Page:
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How to Prepare for Your First Big Interview

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As much as we, in the PR world, would like to believe that the media’s sole responsibility is to make our clients look good—well, that’s just not the case.

Understandably (and rightfully) so.

The media play an important role in our society. They are the fact-based, unbiased third party that provides our society with the information they need to make informed decisions—including whether or not said society should be buying your products.

So if you are fortunate enough to sit down with a member of the media for an interview, it’s incredibly important to arrive prepared with important facts and a compelling message. Formulate your main points ahead of time and practice often to ensure you sound calmer on the outside than you feel on the inside.

Remember: media is permanent. Whether it’s a television clip or a print article, it can forever be found and regurgitated in the general public, so be prepared to make statements you (and your company) can stand behind for years to come.

Here are just a few ways you can successfully prepare for your first interview:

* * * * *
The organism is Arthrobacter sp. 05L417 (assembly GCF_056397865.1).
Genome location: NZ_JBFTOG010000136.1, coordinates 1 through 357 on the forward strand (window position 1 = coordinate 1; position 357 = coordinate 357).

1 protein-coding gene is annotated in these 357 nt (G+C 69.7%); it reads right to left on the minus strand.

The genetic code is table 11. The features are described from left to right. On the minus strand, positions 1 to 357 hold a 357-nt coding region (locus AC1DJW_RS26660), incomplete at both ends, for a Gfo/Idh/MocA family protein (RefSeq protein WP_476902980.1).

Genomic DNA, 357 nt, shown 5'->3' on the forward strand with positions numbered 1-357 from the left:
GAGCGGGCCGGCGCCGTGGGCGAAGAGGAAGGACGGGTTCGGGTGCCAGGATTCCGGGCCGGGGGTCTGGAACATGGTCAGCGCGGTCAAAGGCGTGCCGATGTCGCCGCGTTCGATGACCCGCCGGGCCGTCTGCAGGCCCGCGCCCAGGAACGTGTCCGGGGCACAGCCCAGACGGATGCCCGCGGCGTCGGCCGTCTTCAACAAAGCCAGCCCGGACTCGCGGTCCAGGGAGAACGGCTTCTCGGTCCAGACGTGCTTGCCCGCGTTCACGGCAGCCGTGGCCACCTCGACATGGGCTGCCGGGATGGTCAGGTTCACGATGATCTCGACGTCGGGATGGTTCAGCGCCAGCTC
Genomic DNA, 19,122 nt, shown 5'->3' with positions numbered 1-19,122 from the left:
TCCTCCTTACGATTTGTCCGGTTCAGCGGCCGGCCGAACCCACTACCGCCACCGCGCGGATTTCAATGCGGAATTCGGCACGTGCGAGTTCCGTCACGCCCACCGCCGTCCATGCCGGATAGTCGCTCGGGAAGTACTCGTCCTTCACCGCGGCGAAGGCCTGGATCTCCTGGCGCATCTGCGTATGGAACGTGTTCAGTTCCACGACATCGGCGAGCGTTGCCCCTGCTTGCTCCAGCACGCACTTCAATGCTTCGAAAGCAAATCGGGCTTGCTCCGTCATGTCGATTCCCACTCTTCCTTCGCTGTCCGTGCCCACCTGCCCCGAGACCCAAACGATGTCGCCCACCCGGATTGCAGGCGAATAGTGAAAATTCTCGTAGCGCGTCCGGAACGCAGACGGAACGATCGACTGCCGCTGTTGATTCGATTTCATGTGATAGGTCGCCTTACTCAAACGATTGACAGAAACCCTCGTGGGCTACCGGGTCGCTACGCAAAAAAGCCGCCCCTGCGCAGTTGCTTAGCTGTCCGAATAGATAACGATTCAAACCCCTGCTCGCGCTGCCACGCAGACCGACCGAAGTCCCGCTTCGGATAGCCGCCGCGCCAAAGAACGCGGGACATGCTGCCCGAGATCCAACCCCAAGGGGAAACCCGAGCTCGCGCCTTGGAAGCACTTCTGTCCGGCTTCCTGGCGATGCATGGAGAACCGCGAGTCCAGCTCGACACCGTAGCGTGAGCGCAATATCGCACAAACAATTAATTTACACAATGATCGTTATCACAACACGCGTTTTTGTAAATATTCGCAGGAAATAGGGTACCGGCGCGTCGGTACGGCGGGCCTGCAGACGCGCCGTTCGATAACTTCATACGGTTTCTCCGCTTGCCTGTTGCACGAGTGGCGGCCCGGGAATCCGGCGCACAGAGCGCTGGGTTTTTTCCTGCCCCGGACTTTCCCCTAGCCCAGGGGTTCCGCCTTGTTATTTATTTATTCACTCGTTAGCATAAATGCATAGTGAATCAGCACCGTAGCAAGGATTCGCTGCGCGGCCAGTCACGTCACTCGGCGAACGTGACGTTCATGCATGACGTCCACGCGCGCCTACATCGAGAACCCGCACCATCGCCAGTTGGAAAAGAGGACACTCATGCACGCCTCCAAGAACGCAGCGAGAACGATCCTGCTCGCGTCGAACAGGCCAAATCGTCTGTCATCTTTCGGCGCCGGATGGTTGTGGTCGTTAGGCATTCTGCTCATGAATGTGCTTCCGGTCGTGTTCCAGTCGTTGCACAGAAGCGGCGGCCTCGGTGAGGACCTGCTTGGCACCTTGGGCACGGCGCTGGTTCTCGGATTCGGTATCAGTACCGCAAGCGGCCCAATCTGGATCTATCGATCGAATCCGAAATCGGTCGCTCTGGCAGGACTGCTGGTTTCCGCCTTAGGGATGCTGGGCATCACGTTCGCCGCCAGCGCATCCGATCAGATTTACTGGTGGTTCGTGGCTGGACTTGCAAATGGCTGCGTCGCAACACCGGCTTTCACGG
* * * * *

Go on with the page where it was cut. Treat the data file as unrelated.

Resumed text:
• Ask for questions in advance
  • Write down your top three “must cover” message points
  • Talk in soundbites—repeating part of the question, if possible.

Wondering what to wear? Remember this:

  • Avoid patterns
  • Simple is better
  • Bright colors look best. (Avoid white as it reflects light and can wash you out.)

Finally, these are my best tips for making it through the actual interview calmly and with poise:

  • Pause and breathe before you speak, as it gives you a moment to gather your thoughts
  • Be conversational and speak to the reporter like a professional colleague
  • Sit up straight (Your mother will appreciate it)

After the interview, thank the reporter for their time and let them know how to reach you. Be prepared for follow-up calls, where you’ll have further opportunity to expand on your message.

Lastly, remember that in all interviews, anything you say is “on the record.” (And you’re likely being recorded, so the reporter won’t conveniently forget anything.) Say what you mean, since sarcasm and subtleties don’t come across in print—or even on television, sometimes.

(That’s why comments are so often taken “out of context.”)

And don’t stress too much. If you’re passionate about your product (which you are) and you present your message honestly and directly (which you will), you’ll be just fine.


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